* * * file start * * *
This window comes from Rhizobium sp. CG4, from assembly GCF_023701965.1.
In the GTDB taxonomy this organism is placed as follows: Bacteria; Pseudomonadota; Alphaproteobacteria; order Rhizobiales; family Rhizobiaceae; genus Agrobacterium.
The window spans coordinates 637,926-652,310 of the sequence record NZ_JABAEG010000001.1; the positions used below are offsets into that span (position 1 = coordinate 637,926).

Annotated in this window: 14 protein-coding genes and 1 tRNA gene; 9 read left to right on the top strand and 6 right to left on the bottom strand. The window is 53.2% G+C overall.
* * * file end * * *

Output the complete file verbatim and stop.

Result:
This window comes from Rhizobium sp. CG4, from assembly GCF_023701965.1.
In the GTDB taxonomy this organism is placed as follows: Bacteria; Pseudomonadota; Alphaproteobacteria; order Rhizobiales; family Rhizobiaceae; genus Agrobacterium.
The window spans coordinates 637,926-652,310 of the sequence record NZ_JABAEG010000001.1; the positions used below are offsets into that span (position 1 = coordinate 637,926).

Annotated in this window: 14 protein-coding genes and 1 tRNA gene; 9 read left to right on the top strand and 6 right to left on the bottom strand. The window is 53.2% G+C overall.